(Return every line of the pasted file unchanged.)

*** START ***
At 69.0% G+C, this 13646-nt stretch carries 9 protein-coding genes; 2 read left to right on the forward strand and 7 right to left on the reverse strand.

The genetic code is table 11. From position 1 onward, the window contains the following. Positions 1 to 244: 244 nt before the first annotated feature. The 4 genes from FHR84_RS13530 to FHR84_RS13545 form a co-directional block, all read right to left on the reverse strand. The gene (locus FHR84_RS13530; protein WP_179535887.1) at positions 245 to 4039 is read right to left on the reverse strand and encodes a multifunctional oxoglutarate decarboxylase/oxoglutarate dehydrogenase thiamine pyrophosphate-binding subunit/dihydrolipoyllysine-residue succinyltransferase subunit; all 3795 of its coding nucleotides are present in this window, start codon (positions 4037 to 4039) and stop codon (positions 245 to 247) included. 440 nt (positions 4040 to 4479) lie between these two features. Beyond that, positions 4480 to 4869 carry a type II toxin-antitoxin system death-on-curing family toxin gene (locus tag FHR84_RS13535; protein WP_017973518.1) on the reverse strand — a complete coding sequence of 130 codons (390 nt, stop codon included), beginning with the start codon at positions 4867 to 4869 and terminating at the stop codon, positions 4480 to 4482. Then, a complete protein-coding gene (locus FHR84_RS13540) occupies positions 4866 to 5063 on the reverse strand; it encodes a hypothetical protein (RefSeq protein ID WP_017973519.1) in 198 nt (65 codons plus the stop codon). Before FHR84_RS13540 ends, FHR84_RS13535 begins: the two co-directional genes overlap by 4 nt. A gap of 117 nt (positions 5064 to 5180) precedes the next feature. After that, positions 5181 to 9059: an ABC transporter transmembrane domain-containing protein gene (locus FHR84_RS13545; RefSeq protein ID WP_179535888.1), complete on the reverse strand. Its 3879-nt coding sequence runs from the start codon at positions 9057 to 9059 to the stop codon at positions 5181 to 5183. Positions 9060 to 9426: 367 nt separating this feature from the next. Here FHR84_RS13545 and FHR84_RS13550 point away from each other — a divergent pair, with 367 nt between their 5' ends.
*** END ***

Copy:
At 69.0% G+C, this 13646-nt stretch carries 9 protein-coding genes; 2 read left to right on the forward strand and 7 right to left on the reverse strand.

The genetic code is table 11. From position 1 onward, the window contains the following. Positions 1 to 244: 244 nt before the first annotated feature. The 4 genes from FHR84_RS13530 to FHR84_RS13545 form a co-directional block, all read right to left on the reverse strand. The gene (locus FHR84_RS13530; protein WP_179535887.1) at positions 245 to 4039 is read right to left on the reverse strand and encodes a multifunctional oxoglutarate decarboxylase/oxoglutarate dehydrogenase thiamine pyrophosphate-binding subunit/dihydrolipoyllysine-residue succinyltransferase subunit; all 3795 of its coding nucleotides are present in this window, start codon (positions 4037 to 4039) and stop codon (positions 245 to 247) included. 440 nt (positions 4040 to 4479) lie between these two features. Beyond that, positions 4480 to 4869 carry a type II toxin-antitoxin system death-on-curing family toxin gene (locus tag FHR84_RS13535; protein WP_017973518.1) on the reverse strand — a complete coding sequence of 130 codons (390 nt, stop codon included), beginning with the start codon at positions 4867 to 4869 and terminating at the stop codon, positions 4480 to 4482. Then, a complete protein-coding gene (locus FHR84_RS13540) occupies positions 4866 to 5063 on the reverse strand; it encodes a hypothetical protein (RefSeq protein ID WP_017973519.1) in 198 nt (65 codons plus the stop codon). Before FHR84_RS13540 ends, FHR84_RS13535 begins: the two co-directional genes overlap by 4 nt. A gap of 117 nt (positions 5064 to 5180) precedes the next feature. After that, positions 5181 to 9059: an ABC transporter transmembrane domain-containing protein gene (locus FHR84_RS13545; RefSeq protein ID WP_179535888.1), complete on the reverse strand. Its 3879-nt coding sequence runs from the start codon at positions 9057 to 9059 to the stop codon at positions 5181 to 5183. Positions 9060 to 9426: 367 nt separating this feature from the next. Here FHR84_RS13545 and FHR84_RS13550 point away from each other — a divergent pair, with 367 nt between their 5' ends.